All Bodies on Bikes Joins the STP Community

Riding my electric cargo bike is my favorite thing

Paul Tolmé

  • Most people who ride bikes don’t have the skinny body types portrayed in the media. People can be both fat and fit. That’s why Cascade is partnering with the inclusive bicycling group All Bodies on Bikes to invite more riders who self-identify as fat to join us in pedaling from Seattle to Portland in July.
  • All Bodies on Bikes is working to destigmatize the word fat and remove its negative connotations, and Cascade is following their lead in this effort. "It is our goal to reclaim this word as a neutral descriptor of our bodies, similar to how we use 'blonde', 'short' or 'tall.'"

Marley Blonsky felt so strong after completing Cascade’s Chilly Hilly ride that she was ready for a second lap on the 33-mile course.

“I felt like I could go do it all over again,” says Blonsky, a member of the Cascade Board of Directors and the co-founder of All Bodies on Bikes.

Blonsky is a strong recreational rider and skilled ride leader with a powerful pedal stroke. Now she is working to build up her long-distance endurance as she trains for her first double-century, the 206-mile Kaiser Permanente Seattle to Portland Presented by Alaska Airlines, on July 16-17. Her goal: finish STP with a big group of big riders.

All Bodies on Bikes is partnering with Cascade to increase the diversity of people participating in Seattle to Portland as part of Executive Director Lee Lambert’s new STP Affinity Bike Clubs Partnership. In addition to All Bodies on Bikes, Cascade is partnering with multiple affinity based bike clubs and organizations that serve people of different races, ethnicities, genders, physical abilities, and body types.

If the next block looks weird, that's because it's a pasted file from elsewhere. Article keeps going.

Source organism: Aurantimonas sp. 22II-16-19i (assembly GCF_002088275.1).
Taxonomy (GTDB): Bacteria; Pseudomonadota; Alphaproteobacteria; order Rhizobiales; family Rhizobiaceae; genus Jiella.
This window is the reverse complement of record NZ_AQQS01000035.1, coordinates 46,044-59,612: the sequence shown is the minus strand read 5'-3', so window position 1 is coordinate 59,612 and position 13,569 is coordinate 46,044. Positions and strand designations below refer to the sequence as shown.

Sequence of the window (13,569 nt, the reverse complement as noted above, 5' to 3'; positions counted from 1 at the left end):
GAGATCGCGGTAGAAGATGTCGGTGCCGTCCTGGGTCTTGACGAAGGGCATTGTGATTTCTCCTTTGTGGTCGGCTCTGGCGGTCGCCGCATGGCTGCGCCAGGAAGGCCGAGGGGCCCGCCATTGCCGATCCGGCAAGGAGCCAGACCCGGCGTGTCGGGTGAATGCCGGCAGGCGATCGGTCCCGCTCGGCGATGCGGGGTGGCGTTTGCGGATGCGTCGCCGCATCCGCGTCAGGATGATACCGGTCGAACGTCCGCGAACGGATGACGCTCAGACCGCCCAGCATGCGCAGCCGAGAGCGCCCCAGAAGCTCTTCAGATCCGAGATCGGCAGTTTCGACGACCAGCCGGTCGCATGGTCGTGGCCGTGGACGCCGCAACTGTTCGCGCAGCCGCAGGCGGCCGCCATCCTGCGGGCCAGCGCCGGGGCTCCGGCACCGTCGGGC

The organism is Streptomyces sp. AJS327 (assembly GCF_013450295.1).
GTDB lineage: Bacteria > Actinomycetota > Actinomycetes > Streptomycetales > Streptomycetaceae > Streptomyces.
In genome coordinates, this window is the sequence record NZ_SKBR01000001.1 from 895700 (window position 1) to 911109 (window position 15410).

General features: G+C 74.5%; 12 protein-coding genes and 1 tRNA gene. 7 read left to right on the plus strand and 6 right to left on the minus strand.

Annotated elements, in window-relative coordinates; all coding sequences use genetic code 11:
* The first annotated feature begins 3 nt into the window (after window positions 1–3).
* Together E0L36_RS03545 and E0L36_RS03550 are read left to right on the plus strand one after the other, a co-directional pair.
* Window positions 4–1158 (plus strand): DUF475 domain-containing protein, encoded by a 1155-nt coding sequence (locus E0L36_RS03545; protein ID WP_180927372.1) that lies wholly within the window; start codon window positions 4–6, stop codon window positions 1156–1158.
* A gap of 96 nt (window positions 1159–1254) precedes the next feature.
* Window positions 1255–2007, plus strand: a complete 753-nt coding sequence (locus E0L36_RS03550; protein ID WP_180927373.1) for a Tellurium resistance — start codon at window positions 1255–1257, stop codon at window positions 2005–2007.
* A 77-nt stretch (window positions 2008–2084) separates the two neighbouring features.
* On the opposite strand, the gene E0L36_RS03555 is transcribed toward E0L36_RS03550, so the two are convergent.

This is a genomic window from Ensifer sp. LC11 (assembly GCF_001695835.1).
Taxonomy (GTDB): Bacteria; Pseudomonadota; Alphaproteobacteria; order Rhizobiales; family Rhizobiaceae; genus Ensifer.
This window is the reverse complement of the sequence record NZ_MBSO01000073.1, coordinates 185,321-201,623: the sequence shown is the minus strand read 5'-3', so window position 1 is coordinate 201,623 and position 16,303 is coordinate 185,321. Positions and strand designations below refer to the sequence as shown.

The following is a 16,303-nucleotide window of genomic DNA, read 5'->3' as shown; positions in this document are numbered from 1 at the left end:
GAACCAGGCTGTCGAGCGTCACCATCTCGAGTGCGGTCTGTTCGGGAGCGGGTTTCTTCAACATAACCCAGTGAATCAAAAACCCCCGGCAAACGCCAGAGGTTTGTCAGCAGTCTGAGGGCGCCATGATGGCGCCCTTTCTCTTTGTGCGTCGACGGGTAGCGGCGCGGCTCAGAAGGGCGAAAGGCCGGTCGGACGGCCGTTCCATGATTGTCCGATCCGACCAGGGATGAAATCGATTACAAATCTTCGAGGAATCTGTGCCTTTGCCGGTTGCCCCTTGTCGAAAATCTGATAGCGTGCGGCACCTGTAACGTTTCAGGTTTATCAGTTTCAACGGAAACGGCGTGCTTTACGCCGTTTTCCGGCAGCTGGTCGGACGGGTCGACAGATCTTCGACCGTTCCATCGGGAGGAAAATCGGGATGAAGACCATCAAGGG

All Bodies on STP!

Blonsky hopes to roll out of Seattle with a peloton of plus-size riders and her All Bodies on Bikes co-founder Kailey Kornhauser. At the halfway point at the end of day one on July 16, they want to have a group campout with their All Bodies on Bikes riders to share stories, enjoy a meal together, and support one another before heading out together the next morning for the final leg into Portland. 

All Bodies on Bikes is a community rather than a club. It has 4,000 followers on its private Facebook group, and 10,000 followers on Instagram. All Bodies on Bikes grew out of Blonsky’s and Kornhauser’s desire to provide rides, resources, and a welcoming community to fat people who have been previously ignored by the bike industry. They encourage everyone to feel proud of their bodies, and they are sparking change in the wider bike culture about what a bike rider looks like. Part of that effort is to destigmatize the word fat and remove its negative connotations.

Blonsky and Kornhauser both identify as fat, and they intentionally use that word to describe themselves. "It is our goal to reclaim this word as a neutral descriptor of our bodies, similar to how we use 'blonde', 'short' or 'tall' as descriptive words," Blonsky says. "Words only have the power we give them."

As Kornhauser says in the short film "All Bodies on Bikes," created by Shimano: "People associate negative feelings with the word fat. People think that fat means lazy, or ugly, or undesirable. But really fat is just a descriptor of our bodies, so I try to use that word just to describe myself and take the word back in what it means about my body, but leave those negative associations behind."